Screengrab of Facebook audience targeting for visitors by time spent

Many marketers seek to reach their most engaged customers by targeting users who have actively signed up to reward schemes or within the CRM. Whilst this audience tends to be the most engaged, it’s surprising to see the level of overlap with users who are spending the most amount of time on site. 

We’ve seen as little as an 8% overlap between the 5% of users spending the most time on site and those within the CRM, with a level of performance that rivals the CRM audience. Using these two audiences in tandem can allow marketers to reach a much larger group of high-intent users that, without the custom audience tool, would otherwise have been difficult to reach. 

Purchase Frequency

Our last example concerns frequency; the Facebook Pixel stores repeat purchase data from users that are readily available to be retargeted, if you know where to look. 

Screengrab of Facebook audiences by purchase frequency

This tool can be very handy for businesses that sell consumables. Should a business ever wish to promote these in a 3 for 2 deal, then understanding which customers already frequently purchase, and therefore may be likely to capitalise on a sale of this nature, can make all of the difference.

Alternatively, there is also value in understanding which of your past purchasers have failed to make a repeat purchase in a given time frame. Users within this audience may well warrant bespoke promotional targeting to prompt them to make a repeat purchase. Where there is data, there is opportunity.

Make the most of your own resources

Nothing in digital ever stays still. In an era of unprecedented concern for data privacy, laws such as GDPR and CCPA will continue to be introduced across the globe. As marketers, it is more important than ever that we are reactive to these changes that threaten to challenge routine. 

We have only scratched the surface of the targeting opportunities that are available with the apparatus provided by Facebook’s Pixel and custom audiences.  These examples should be used as motivation to explore new innovative avenues to maximise the utility of transparent, first-party data. Granular targeting is still very much possible, but instead of seeking external help, why not consult your own resources? Innovating with your own first-party data is a hugely rewarding exercise in terms of the performance it can drive.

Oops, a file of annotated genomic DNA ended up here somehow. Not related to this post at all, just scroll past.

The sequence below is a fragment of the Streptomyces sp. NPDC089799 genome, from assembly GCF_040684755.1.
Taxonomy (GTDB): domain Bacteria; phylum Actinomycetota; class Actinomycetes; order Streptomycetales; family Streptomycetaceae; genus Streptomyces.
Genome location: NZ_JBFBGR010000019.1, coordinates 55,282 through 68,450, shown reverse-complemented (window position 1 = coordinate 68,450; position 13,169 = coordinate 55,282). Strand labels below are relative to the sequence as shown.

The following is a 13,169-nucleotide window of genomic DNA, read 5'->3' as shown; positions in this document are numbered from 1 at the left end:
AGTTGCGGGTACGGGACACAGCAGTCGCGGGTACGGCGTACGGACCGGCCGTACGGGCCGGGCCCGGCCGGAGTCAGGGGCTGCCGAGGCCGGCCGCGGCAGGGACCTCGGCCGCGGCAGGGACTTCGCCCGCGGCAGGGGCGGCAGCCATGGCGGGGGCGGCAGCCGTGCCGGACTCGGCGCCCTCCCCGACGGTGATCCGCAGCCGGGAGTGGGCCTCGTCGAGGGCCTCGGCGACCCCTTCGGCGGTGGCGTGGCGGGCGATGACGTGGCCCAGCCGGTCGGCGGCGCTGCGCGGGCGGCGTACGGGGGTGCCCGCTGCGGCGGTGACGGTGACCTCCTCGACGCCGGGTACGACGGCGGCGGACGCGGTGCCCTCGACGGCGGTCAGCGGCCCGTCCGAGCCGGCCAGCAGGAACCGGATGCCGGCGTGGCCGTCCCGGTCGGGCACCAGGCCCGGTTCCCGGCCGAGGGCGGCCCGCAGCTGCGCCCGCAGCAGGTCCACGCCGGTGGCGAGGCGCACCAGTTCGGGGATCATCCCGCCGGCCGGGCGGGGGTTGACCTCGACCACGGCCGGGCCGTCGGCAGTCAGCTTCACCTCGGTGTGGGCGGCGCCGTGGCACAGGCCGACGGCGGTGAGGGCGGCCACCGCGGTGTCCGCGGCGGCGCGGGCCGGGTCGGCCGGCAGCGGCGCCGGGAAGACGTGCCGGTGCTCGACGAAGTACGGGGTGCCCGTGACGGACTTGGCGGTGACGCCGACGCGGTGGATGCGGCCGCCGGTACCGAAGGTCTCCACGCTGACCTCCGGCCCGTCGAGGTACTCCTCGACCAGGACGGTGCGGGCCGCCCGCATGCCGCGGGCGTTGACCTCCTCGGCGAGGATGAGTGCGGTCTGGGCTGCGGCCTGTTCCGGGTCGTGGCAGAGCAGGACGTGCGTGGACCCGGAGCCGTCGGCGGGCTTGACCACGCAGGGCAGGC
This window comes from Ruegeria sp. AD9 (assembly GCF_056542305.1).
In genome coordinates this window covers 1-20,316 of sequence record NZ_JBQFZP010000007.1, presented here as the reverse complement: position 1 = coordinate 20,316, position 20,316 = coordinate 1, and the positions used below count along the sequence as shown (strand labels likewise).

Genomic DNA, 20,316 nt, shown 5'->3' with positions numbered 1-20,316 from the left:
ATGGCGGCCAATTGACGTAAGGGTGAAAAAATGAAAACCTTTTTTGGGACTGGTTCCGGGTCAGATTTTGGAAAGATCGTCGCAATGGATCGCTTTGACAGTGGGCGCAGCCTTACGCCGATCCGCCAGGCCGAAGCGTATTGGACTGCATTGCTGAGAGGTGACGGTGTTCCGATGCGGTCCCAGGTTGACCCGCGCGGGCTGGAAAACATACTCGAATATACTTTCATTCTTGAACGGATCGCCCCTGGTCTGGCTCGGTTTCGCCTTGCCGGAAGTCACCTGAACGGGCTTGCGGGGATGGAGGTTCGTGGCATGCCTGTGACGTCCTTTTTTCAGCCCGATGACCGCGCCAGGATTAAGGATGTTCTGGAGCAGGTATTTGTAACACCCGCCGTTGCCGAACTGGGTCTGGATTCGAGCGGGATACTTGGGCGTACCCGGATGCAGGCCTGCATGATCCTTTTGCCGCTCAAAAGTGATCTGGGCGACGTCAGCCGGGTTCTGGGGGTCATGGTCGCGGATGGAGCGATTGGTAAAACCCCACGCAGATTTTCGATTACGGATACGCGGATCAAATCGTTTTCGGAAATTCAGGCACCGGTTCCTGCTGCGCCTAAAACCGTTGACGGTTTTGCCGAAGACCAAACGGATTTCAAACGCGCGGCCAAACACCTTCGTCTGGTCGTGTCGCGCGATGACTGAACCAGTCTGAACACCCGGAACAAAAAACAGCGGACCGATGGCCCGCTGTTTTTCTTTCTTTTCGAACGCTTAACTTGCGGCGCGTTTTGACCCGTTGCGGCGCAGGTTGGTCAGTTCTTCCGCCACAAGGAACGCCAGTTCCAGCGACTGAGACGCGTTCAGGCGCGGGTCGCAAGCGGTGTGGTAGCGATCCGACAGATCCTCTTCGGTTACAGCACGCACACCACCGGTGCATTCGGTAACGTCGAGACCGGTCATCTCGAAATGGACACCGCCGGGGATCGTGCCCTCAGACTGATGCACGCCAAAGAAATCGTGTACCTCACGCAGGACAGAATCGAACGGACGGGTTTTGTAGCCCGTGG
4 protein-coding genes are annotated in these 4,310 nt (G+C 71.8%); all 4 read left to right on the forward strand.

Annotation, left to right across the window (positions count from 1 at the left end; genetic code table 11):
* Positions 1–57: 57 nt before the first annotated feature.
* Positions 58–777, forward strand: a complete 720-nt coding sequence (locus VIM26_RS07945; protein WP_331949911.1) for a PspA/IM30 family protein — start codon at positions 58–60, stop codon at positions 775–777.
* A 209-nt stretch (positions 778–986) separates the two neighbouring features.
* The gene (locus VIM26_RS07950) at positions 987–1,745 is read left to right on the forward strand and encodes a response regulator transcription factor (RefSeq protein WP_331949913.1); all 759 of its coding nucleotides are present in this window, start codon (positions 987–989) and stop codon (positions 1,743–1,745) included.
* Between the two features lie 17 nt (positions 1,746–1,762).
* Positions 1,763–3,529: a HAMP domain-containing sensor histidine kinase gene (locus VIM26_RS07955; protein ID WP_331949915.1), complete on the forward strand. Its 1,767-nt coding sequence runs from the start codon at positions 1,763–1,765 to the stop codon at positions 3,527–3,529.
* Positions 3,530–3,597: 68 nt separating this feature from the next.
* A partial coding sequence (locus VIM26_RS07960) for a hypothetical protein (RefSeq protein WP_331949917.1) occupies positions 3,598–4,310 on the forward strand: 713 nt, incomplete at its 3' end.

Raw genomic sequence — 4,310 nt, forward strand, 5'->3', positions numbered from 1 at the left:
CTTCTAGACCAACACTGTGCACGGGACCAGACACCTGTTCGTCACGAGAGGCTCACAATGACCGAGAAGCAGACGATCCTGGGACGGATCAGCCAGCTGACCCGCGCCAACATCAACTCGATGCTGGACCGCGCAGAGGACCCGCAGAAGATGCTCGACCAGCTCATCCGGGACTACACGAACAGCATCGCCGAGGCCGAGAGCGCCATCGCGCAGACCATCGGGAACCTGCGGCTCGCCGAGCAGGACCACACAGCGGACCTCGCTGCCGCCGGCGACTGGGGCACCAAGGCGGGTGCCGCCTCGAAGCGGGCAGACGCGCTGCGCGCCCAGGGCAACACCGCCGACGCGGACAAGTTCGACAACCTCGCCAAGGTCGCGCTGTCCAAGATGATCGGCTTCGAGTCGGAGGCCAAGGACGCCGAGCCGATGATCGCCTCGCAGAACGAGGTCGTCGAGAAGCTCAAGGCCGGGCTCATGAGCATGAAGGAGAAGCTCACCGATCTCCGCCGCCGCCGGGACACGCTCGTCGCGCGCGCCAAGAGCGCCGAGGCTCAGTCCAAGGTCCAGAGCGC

You can find out more about Facebook and it’s role in commerce at our upcoming webinar. We’ll be joined by Sophie Ellis from Facebook to discuss the Future of Commerce on Tuesday 14th April at 12pm. Register here for the link.

Webinar Wrap-Up: The Customer Loop

Read Time: 4 mins

While we currently face an uncertain and challenging economic landscape, it’s important to remember that the situation is finite and we will come out of the other side. To help you prepare for the future, our experts are delivering a range of training initiatives in order to help you plan ahead. The first webinar of our virtual learning series – The Customer Loop – came from Incubeta’s Director of Strategy, Damien Bennett and looks a different way of understanding the customer journey.

Spending on digital channels has increased exponentially over the last five years and is expected to continue. Digital advertising spend in the UK between 2014 and 2019 increased by 108% to $19.2bn. 46% of that spend was on search marketing. Historically, these kinds of channels have been closely associated with performance marketing – activity that is specifically geared at driving sales. More traditional channels, such as TV and OOH, are instead typically used to raise awareness.

In addition to the growth in digital spending, consumer behaviour has changed rapidly, with shifts towards video, mobile, audio and voice content; but despite new avenues being opened up to us, many aspects of digital marketing, such as the measurement of performance, haven’t caught up.

The New Digital Playbook

The game has changed, and so must our approach. We must create a new digital playbook to allow us to navigate this space. We see this playbook being broken into three sections:

  1. Move the boundaries
  2. Refocus on creative
  3. Measure beyond sales

1. Move the Boundaries

The first part of this playbook is to change the way we think about digital advertising, shifting away from its perception as just a performance driver. To do this, we can start applying a new way of visualising the consumer journey: the Customer Loop.